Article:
While Jia She went home, Jia Zheng took the three young men to call on the old lady and tell her whom they had met in the prince’s mansion, after which Baoyu reported to his father how Governor Wu had recom­mended him to the Emperor.

“This Governor Wu is an old family friend,” observed Jia Zheng. “He is one of our sort, a man of integrity.”

After a little more casual talk the Lady Dowager urged them to go and rest. Jia Zheng took his leave but told his three juniors, who were following him to the door, to stay and keep the old lady company. Back in his room he had barely sat down when a maid announced:

“Lin Zhixiao is outside with something to report, sir.” She presented Governor Wu’s red visiting-card.

Realizing that Governor Wu had called in his absence, Jia Zheng told her to bring the steward in, and went out to the corridor to see him.

Lin Zhixiao reported, “Today Governor Wu came to call, and I told him where you had gone, sir. I also heard that a vacancy for a vice-­minister has come up in the Ministry of Works, and people outside and in the ministry are all saying that you are to be appointed, sir.”

“That remains to be seen,” replied Jia Zheng.

Lin Zhixiao reported then on a few other matters and left.

Now Baoyu, the only one of the three young men to have stayed with his grandmother, described how the prince had entertained him and dis­played the jade given him. When it had been admired by all, the old lady ordered the maids to put it away so that he would not lose it.

“Mind you keep your own jade safely,” she warned Baoyu. “Don’t mix them up!”

Taking his jade from his neck he rejoined, “This is mine — how could I lose it? They’re quite different when you compare them. Impossible to confuse them. And there’s something else I’ve been meaning to tell you, madam. The other night when I went to bed and hung my jade on the curtain, it started glowing, making the whole curtain red!”

“You’re talking nonsense again,” she said. “The valance of the canopy is red, so naturally when it catches the light the curtain seems red too.”

“No, the light was out by then. The whole room was pitch dark, and yet I saw it clearly.”

Lady Xing and Lady Wang exchanged meaning smiles.

“It’s a lucky sign,” Xifeng assured him.

“A lucky sign? What do you mean?”

“You wouldn’t understand,” said his grandmother. “You’ve had an exciting day, so go and rest now. Don’t stay here talking nonsense.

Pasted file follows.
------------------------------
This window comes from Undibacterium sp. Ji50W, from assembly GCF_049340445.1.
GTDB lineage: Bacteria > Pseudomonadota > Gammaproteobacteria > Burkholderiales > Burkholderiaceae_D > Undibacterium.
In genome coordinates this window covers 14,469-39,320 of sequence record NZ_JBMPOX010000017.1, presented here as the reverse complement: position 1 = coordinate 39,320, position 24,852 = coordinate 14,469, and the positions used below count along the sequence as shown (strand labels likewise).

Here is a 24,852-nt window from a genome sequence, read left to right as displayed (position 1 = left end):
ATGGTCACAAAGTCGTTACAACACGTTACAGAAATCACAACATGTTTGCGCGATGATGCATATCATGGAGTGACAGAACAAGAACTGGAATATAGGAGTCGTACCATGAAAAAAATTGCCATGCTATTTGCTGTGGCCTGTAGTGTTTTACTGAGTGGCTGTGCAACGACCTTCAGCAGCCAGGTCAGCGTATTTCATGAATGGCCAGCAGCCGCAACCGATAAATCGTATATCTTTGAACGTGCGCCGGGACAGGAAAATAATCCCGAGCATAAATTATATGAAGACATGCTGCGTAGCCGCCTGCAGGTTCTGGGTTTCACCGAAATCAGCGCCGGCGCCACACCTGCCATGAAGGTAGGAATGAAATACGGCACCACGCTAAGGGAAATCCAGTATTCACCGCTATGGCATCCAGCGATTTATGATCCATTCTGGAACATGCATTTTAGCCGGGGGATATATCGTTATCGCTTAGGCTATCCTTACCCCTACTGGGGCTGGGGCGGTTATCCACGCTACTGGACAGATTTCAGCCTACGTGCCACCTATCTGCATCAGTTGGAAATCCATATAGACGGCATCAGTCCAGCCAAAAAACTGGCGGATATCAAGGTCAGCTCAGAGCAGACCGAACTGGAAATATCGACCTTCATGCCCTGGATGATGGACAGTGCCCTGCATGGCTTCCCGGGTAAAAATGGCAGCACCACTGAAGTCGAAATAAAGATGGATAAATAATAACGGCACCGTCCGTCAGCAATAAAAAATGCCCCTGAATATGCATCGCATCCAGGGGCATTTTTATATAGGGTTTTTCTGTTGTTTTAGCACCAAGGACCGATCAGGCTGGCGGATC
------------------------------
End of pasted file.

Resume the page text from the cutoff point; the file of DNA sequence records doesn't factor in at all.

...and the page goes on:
Baoyu hung around for a while before going back to the Garden, and as soon as he had gone the old lady said:

“That reminds me, when you went to see Aunt Xue did you broach that business?”

“We only went today,” replied Lady Wang, “because Xifeng was held up for two days by Qiaojie’s illness. We told Aunt Xue, and she was only too willing. However, she says she must first consult Xue Pan — as his father’s gone — and Pan’s still away from home.”

“Quite right too,” agreed the old lady. “We’d better not make it pub­lic, in that case, until Aunt Xue has decided.”

But no more of their discussion about Baoyu’s marriage.

Baoyu back in his own quarters told Xiren, “Just now my grandmother and Cousin Xifeng were talking so cryptically, I’d no idea what they meant.”

Xiren reflected, then smiled.

“I can’t guess either,” she said. “Was Miss Lin there at the time?”

“No, she hasn’t been over there recently — she’s only just left her bed.”

Just then they heard a quarrel break out in the outer room between Sheyue and Qiuwen.

“What are you two scrapping about now?” called Xiren.

“We were playing cards,” said Sheyue, coming in. “When she won she took my money, but when I won she wouldn’t pay. To make it worse, she grabbed my whole bank too.”

“What does a little money matter?” chuckled Baoyu. “Stop making such a noise, you silly things.”

The two girls went off then and sat down to sulk while Xiren helped Baoyu to bed.

Xiren had realized from Baoyu’s remark that his marriage was under discussion. She had not told him this, however, for fear that his senseless notions would make him burst out again with a flood of foolish talk. But as she too was deeply concerned about his marriage, she lay awake that night thinking and decided to go to see if Zijuan knew of any develop­ments which might shed light on the matter. The next day she rose early. Having seen Baoyu off to school, she spruced herself up and walked slowly to Bamboo Lodge. Zijuan, whom she found picking flowers, in­vited her to go in and take a seat.

“Thanks, sister, I will,” said Xiren. “Picking flowers are you? Where’s your young lady?”

“She’s just finished dressing and is waiting for her medicine to be heated.”

She led Xiren inside, where Daiyu was reading.

“No wonder you wear yourself out, miss, reading as soon as you get up,” said Xiren cheerfully. “I only wish our Master Bao would study as hard as you do!”